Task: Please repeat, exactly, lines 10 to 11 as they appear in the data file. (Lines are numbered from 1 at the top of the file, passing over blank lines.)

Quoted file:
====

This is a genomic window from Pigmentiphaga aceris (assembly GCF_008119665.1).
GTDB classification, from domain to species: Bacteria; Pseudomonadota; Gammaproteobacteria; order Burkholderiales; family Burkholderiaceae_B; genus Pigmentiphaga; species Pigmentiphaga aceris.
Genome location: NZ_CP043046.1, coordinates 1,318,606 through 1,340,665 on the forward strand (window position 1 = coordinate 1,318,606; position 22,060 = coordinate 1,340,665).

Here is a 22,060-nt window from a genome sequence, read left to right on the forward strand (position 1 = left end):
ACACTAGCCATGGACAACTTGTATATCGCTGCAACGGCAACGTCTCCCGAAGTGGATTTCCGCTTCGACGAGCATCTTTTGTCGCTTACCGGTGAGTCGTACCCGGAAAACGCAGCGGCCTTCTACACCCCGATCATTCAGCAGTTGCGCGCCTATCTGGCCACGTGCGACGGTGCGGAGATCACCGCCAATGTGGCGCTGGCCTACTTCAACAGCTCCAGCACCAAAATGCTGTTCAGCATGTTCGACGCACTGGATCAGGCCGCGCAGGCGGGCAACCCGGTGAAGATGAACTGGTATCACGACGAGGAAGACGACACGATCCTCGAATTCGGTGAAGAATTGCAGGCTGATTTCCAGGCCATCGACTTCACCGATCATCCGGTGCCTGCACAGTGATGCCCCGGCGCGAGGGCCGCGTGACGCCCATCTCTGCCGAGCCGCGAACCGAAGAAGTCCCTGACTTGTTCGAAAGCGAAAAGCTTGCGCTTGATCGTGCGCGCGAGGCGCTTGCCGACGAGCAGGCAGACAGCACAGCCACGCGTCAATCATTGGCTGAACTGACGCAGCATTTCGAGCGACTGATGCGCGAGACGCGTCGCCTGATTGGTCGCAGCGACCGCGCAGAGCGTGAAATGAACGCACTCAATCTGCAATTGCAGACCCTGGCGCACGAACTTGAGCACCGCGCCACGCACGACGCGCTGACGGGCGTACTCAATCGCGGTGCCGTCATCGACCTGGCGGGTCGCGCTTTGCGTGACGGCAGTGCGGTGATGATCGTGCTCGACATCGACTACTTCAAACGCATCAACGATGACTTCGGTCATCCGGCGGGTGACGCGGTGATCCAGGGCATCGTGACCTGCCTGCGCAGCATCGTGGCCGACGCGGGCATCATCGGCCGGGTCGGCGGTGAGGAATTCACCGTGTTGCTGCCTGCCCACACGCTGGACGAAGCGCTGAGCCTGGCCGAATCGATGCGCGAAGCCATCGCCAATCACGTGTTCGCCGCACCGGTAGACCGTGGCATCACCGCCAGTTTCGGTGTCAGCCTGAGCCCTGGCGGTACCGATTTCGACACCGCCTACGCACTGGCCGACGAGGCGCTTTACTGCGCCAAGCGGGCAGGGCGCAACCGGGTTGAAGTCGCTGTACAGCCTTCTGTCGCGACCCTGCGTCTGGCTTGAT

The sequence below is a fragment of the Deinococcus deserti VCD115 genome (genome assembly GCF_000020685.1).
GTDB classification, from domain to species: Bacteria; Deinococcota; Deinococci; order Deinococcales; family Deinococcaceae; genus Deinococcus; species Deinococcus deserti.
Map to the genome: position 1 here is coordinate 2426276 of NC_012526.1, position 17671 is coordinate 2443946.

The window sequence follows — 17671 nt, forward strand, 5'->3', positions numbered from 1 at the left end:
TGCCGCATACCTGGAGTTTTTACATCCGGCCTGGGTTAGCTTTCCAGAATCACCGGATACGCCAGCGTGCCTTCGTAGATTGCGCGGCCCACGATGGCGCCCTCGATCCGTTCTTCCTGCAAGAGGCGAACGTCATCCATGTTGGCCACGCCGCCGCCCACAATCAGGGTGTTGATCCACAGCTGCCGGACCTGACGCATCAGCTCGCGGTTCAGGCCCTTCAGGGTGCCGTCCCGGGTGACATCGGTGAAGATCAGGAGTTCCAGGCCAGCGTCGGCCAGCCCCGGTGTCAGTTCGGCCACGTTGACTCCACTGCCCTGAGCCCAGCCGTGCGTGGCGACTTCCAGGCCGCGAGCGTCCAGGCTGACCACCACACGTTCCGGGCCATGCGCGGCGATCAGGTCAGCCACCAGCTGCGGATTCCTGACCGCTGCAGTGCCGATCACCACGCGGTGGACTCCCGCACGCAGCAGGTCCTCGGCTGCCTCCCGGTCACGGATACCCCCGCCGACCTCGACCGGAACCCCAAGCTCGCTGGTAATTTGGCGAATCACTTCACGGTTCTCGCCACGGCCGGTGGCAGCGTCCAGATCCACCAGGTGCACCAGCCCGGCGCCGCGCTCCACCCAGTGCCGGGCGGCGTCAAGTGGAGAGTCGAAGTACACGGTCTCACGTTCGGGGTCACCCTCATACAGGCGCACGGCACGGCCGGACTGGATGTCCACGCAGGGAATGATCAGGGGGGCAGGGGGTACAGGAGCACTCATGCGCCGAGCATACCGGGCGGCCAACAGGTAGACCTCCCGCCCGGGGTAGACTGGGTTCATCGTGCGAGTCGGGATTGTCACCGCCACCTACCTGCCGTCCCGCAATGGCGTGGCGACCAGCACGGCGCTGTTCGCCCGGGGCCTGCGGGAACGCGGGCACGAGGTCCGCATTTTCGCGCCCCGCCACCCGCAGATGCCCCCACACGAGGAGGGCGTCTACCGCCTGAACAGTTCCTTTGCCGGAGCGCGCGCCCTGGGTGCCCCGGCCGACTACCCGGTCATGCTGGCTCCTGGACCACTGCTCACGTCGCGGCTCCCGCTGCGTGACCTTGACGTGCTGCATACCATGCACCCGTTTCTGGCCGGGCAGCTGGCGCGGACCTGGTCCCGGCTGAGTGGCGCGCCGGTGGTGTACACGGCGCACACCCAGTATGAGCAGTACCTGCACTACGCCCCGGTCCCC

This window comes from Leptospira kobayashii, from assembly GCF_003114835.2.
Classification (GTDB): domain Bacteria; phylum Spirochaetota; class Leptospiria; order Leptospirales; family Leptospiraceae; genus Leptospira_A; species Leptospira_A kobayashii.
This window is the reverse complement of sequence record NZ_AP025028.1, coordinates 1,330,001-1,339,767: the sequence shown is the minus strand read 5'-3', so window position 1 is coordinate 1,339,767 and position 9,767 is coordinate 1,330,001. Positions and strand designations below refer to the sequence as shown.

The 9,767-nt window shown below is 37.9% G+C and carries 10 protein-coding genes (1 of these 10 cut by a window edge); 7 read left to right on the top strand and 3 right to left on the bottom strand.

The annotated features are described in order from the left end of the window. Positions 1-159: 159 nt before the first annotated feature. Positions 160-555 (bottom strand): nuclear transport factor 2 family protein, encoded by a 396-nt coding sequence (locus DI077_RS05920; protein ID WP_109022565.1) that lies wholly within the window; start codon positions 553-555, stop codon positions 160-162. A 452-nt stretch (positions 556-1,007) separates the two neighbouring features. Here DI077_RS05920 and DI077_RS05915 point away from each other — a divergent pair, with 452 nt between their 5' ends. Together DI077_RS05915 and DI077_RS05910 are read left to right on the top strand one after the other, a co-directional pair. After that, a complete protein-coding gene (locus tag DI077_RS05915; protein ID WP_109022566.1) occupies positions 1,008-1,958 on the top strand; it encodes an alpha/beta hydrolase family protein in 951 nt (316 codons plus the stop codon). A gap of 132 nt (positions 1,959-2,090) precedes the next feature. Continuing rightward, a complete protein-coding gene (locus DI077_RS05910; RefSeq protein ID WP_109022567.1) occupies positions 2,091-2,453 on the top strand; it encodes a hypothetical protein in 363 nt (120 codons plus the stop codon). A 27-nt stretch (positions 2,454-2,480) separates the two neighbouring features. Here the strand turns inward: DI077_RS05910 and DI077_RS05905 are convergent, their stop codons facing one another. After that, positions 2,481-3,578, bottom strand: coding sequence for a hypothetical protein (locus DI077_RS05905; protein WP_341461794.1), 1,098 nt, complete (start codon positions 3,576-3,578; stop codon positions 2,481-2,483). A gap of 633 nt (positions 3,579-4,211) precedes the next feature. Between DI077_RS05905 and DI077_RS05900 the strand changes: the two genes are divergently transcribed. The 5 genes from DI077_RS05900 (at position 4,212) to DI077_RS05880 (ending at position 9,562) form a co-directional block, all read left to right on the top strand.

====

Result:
TGCCGCATACCTGGAGTTTTTACATCCGGCCTGGGTTAGCTTTCCAGAATCACCGGATACGCCAGCGTGCCTTCGTAGATTGCGCGGCCCACGATGGCGCCCTCGATCCGTTCTTCCTGCAAGAGGCGAACGTCATCCATGTTGGCCACGCCGCCGCCCACAATCAGGGTGTTGATCCACAGCTGCCGGACCTGACGCATCAGCTCGCGGTTCAGGCCCTTCAGGGTGCCGTCCCGGGTGACATCGGTGAAGATCAGGAGTTCCAGGCCAGCGTCGGCCAGCCCCGGTGTCAGTTCGGCCACGTTGACTCCACTGCCCTGAGCCCAGCCGTGCGTGGCGACTTCCAGGCCGCGAGCGTCCAGGCTGACCACCACACGTTCCGGGCCATGCGCGGCGATCAGGTCAGCCACCAGCTGCGGATTCCTGACCGCTGCAGTGCCGATCACCACGCGGTGGACTCCCGCACGCAGCAGGTCCTCGGCTGCCTCCCGGTCACGGATACCCCCGCCGACCTCGACCGGAACCCCAAGCTCGCTGGTAATTTGGCGAATCACTTCACGGTTCTCGCCACGGCCGGTGGCAGCGTCCAGATCCACCAGGTGCACCAGCCCGGCGCCGCGCTCCACCCAGTGCCGGGCGGCGTCAAGTGGAGAGTCGAAGTACACGGTCTCACGTTCGGGGTCACCCTCATACAGGCGCACGGCACGGCCGGACTGGATGTCCACGCAGGGAATGATCAGGGGGGCAGGGGGTACAGGAGCACTCATGCGCCGAGCATACCGGGCGGCCAACAGGTAGACCTCCCGCCCGGGGTAGACTGGGTTCATCGTGCGAGTCGGGATTGTCACCGCCACCTACCTGCCGTCCCGCAATGGCGTGGCGACCAGCACGGCGCTGTTCGCCCGGGGCCTGCGGGAACGCGGGCACGAGGTCCGCATTTTCGCGCCCCGCCACCCGCAGATGCCCCCACACGAGGAGGGCGTCTACCGCCTGAACAGTTCCTTTGCCGGAGCGCGCGCCCTGGGTGCCCCGGCCGACTACCCGGTCATGCTGGCTCCTGGACCACTGCTCACGTCGCGGCTCCCGCTGCGTGACCTTGACGTGCTGCATACCATGCACCCGTTTCTGGCCGGGCAGCTGGCGCGGACCTGGTCCCGGCTGAGTGGCGCGCCGGTGGTGTACACGGCGCACACCCAGTATGAGCAGTACCTGCACTACGCCCCGGTCCCC

This window comes from Leptospira kobayashii, from assembly GCF_003114835.2.